Eating Disorders

Finding your personal power within

April 24, 2017

Self-Paced Course: Non-Diet Academy


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A Certified Eating Disorders Registered Dietitian (CEDRD) with a master's degree in dietetics & nutrition. My passion is helping you find peace with food - and within yourself.

Meet Katy

Eating disorders are boring.  Sure, in the beginning the ED offers you the illusion of excitement and satisfaction — in exchange for your soul.  At first there is the thrill of eating in a "new" way – whether it be bingeing on your favorite foods ("Oh, this tastes SOOO good!"), or it might be rigidly controlling every morsel ("I'm in complete control.").  The high comes from thinking, "I can do what I want."  It's an f-you to the rest of the world.  

This alternate reality that the ED creates feels safe at first.  After all, when you're living there it insulates you from the rest of the world.  In that space you don't have to feel the uncomfortable emotions that are inherent to life.  You don't have to feel mad at your friend or let down by your spouse.  You don't have to feel guilty for lying or disappointed for being let down.  Instead you can immerse yourself in your relationship with your BFF – the ED.  

Pretty soon, however, you find that "protecting" yourself from all of these negative emotions also blocks you from feeling positive emotions like joy, bliss, and gratitude.  You're living in a food-and-weight-obsessed haze.  You're living in a jail.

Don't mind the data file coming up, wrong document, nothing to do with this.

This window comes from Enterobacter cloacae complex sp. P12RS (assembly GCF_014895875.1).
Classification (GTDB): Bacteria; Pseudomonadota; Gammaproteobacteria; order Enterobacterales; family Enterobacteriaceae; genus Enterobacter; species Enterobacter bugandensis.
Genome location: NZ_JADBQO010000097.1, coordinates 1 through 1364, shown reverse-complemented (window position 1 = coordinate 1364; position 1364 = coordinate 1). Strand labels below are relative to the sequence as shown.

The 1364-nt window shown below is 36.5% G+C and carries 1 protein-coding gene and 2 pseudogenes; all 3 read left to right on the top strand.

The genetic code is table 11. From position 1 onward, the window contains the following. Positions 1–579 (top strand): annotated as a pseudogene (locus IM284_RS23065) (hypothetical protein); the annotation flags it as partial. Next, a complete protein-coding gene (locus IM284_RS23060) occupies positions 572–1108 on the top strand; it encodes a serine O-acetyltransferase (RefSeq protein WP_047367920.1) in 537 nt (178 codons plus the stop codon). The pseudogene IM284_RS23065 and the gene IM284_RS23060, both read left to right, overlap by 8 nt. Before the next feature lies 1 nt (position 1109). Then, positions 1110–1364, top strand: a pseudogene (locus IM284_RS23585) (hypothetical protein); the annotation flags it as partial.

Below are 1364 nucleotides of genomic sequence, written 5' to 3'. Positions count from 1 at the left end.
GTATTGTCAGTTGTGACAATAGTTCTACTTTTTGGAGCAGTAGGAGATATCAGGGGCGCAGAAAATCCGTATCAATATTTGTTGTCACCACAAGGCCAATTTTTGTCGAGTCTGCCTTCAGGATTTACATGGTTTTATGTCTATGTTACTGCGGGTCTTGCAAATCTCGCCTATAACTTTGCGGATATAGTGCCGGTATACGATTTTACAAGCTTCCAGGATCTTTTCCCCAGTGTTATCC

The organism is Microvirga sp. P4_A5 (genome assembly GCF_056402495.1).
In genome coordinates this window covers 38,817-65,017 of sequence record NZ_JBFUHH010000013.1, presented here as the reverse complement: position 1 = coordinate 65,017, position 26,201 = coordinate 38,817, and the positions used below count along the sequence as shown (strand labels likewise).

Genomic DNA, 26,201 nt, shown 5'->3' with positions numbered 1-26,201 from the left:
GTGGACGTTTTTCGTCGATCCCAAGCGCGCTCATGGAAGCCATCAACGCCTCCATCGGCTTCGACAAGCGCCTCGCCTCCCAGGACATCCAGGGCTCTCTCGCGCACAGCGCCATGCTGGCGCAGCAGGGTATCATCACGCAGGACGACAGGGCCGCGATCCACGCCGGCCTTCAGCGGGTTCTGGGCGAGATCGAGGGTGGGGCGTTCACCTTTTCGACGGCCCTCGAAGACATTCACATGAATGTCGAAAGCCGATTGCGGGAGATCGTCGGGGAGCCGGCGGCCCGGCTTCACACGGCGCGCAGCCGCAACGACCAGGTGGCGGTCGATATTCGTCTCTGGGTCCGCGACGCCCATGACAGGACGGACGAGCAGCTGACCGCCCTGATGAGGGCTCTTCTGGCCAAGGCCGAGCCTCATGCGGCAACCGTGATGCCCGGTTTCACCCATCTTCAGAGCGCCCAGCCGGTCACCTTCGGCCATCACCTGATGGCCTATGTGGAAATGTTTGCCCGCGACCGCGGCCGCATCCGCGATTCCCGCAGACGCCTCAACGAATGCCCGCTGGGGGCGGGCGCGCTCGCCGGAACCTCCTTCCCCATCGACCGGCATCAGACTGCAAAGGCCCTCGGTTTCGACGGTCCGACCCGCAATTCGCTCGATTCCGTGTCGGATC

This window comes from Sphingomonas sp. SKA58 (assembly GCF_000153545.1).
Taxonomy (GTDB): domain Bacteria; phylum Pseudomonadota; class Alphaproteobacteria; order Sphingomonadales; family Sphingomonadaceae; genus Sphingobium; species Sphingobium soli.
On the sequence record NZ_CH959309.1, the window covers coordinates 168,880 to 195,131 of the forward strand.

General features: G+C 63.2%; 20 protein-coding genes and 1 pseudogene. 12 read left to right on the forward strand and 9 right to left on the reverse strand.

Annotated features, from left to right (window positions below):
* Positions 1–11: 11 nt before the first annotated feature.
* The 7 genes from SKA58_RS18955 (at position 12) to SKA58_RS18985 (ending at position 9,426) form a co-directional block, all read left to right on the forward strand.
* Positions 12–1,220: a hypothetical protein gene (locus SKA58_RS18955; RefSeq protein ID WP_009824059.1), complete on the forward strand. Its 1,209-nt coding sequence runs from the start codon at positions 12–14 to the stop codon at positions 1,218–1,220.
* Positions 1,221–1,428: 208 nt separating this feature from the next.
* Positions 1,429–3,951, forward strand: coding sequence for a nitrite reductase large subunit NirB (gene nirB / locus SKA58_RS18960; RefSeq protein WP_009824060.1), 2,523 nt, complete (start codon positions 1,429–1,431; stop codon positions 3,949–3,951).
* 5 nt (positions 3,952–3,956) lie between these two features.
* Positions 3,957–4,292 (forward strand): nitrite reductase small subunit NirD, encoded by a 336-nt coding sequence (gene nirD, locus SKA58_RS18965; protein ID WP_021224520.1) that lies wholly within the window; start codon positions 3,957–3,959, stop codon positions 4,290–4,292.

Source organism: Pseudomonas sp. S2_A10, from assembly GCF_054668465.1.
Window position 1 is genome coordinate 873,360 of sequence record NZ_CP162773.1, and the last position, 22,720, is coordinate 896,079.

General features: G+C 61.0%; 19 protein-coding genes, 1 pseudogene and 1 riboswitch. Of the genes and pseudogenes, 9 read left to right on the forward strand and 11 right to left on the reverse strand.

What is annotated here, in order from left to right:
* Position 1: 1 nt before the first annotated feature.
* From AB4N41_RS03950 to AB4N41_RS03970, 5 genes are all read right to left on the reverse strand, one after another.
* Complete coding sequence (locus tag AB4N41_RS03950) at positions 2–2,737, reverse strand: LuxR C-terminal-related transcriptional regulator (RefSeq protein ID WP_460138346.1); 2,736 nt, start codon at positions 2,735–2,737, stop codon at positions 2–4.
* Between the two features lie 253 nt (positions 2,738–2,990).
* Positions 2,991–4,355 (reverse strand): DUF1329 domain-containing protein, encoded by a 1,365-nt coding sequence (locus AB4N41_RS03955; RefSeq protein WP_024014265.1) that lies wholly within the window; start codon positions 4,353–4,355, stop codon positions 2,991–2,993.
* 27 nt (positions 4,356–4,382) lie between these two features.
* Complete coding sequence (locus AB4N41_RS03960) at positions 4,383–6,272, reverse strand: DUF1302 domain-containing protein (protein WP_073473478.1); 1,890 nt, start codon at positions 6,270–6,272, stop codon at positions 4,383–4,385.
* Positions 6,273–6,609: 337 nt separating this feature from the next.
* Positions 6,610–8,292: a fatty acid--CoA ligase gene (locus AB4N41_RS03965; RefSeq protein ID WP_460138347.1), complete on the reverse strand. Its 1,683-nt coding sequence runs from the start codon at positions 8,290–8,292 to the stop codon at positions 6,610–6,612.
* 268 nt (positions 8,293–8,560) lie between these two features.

In this jail you are under the rule of ED.  Nearly every thought, every action is controlled by him.  What initially gave you hope and made you feel safe, is now making you feel trapped.  You see other people living life all around you and wish that you could join in.  

It's time to break out of jail. 

It's time to be fully present in this world as your True Self.  The ED has you focus on your flaws, leaving you feeling like you are never enough.  ED holds you to the impossible standard of perfection, and anything less is a failure.  If perfection is your goal you are never going to win.  That's because perfection is a mirage – it's not real.  

Think about people you are drawn to, those who you make you feel comfortable and at ease when you are around them.  Are they "perfect?"  Of course not (because nobody is).  And my hunch is that you are drawn to them because of both their gifts AND their flaws.  There is something attractive about a person who is authentic and honest about their shortcomings, but not in a way that is self-defeating.  These people are also aware of their strengths and the things that they can offer the world.  They see that it is their unique DNA that makes them deliciously, imperfectly wonderful.  

Most people are afraid they have nothing special to give.  They think there's nothing distinctly valuable that they can offer.  Most people don't want to ask for attention, because they're afraid nobody cares.  Even when people do want to rise above the fray, they are terrified by the prospect of what to do with attention once they've successfully earned it. 

Your most fascinating traits are your valuable traits.  Too often, these traits are the first to go in favor of blending in or avoiding criticism.  Yet when you dull your edges, on some level you're giving up.

Sally Hogshead, How the World Sees You, pg. 3-4